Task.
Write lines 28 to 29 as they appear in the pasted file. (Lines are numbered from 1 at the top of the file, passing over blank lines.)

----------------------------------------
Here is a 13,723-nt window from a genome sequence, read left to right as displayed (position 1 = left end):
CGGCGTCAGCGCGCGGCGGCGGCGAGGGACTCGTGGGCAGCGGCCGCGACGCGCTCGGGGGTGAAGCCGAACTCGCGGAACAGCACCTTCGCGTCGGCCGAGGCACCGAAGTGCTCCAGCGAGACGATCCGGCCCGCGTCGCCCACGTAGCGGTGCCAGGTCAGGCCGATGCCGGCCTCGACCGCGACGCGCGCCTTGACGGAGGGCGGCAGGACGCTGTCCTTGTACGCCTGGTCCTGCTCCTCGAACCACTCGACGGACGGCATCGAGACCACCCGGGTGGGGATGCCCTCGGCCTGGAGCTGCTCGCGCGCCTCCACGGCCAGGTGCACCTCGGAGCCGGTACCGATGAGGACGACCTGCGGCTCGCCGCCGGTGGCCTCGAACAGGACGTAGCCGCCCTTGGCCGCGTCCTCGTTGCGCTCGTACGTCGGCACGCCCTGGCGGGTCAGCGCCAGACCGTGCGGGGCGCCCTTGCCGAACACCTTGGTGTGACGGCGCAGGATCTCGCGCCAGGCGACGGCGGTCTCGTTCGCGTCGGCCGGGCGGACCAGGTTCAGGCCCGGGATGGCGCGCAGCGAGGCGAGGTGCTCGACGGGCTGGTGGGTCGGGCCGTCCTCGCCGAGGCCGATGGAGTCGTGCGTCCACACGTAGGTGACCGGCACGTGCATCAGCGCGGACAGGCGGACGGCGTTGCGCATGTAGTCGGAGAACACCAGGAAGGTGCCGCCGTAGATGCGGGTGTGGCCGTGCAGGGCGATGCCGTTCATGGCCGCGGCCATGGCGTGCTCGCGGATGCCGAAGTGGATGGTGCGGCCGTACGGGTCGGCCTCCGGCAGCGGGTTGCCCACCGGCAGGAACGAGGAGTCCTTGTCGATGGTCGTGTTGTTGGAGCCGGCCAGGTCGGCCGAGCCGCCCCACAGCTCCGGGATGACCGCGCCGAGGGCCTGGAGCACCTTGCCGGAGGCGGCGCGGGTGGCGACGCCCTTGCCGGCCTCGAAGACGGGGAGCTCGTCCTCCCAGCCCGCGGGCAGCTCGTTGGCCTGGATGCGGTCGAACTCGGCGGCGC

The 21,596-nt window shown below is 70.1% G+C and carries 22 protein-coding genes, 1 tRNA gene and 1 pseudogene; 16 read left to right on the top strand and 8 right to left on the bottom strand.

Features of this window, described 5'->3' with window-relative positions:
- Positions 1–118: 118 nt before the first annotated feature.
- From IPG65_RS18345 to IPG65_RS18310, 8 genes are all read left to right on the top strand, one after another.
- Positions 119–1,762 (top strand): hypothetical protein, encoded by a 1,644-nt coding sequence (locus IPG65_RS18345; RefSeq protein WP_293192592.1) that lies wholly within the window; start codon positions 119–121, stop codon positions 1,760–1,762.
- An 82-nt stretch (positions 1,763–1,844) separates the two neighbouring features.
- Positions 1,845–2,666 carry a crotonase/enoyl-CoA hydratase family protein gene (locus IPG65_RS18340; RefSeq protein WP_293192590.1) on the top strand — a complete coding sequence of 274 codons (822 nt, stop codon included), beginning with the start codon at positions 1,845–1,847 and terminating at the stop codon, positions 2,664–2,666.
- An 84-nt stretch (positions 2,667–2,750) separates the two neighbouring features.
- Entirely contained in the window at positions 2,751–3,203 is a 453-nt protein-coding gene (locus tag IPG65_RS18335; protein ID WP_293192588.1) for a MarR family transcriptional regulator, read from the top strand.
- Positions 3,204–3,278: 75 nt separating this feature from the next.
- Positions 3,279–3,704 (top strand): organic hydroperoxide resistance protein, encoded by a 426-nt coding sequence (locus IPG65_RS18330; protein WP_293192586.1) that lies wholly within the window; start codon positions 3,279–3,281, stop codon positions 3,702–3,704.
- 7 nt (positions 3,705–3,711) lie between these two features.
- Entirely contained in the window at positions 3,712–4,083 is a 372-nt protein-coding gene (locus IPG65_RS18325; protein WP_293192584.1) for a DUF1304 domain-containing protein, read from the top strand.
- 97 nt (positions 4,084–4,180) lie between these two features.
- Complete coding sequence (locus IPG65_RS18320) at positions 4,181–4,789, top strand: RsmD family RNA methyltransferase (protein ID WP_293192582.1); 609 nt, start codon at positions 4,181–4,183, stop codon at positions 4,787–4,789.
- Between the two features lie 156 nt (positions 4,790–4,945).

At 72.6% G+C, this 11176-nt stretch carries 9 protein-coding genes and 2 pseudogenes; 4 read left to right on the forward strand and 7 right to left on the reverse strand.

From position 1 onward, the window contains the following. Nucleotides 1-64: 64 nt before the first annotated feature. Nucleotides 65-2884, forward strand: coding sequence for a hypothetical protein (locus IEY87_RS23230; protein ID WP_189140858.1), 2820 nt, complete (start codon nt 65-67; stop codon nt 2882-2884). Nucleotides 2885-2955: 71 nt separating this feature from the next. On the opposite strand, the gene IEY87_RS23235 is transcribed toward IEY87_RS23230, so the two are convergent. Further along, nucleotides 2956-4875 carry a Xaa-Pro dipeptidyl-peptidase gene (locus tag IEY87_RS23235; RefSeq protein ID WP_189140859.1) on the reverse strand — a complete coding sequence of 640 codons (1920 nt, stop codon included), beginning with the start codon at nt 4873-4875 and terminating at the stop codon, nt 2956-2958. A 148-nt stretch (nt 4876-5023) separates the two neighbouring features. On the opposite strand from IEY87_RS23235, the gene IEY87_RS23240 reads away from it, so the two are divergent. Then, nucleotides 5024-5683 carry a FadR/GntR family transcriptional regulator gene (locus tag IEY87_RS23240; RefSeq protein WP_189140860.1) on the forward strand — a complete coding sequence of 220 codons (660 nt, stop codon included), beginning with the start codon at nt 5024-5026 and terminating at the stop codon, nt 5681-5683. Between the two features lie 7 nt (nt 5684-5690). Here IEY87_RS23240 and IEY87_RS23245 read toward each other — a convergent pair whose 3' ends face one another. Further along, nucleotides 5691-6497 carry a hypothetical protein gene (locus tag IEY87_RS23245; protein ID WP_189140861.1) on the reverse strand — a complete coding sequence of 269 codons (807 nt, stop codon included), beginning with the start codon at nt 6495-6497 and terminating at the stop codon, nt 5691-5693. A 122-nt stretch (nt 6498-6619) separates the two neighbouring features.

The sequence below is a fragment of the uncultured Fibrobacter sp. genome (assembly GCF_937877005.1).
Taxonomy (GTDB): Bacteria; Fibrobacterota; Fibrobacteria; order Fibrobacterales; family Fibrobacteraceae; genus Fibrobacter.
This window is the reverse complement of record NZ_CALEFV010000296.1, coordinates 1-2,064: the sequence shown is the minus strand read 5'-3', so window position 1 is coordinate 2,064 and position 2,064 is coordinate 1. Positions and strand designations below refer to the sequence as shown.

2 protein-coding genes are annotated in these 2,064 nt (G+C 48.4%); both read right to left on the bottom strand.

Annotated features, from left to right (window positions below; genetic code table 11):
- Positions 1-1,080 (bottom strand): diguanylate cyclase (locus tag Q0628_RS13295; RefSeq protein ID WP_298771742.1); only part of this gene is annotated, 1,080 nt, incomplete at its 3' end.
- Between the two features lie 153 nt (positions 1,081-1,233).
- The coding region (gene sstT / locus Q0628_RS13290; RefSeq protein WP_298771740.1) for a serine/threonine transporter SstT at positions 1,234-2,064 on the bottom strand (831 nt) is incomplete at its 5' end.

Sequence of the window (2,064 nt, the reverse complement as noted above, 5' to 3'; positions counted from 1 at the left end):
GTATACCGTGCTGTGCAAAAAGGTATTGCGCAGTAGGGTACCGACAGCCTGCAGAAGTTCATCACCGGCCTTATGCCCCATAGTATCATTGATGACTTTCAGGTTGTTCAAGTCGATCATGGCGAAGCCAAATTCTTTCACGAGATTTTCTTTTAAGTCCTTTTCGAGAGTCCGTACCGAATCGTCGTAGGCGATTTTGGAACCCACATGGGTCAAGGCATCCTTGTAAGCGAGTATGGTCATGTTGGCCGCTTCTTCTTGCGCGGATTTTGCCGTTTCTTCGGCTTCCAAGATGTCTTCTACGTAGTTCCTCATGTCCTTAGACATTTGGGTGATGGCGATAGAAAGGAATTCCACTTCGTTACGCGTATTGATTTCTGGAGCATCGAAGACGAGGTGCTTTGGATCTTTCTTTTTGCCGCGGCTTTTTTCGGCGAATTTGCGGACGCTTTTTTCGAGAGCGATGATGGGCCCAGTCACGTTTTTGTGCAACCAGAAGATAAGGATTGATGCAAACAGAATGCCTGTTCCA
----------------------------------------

- The coding region (gene sstT / locus Q0628_RS13290; RefSeq protein WP_298771740.1) for a serine/threonine transporter SstT at positions 1,234-2,064 on the bottom strand (831 nt) is incomplete at its 5' end.

Sequence of the window (2,064 nt, the reverse complement as noted above, 5' to 3'; positions counted from 1 at the left end):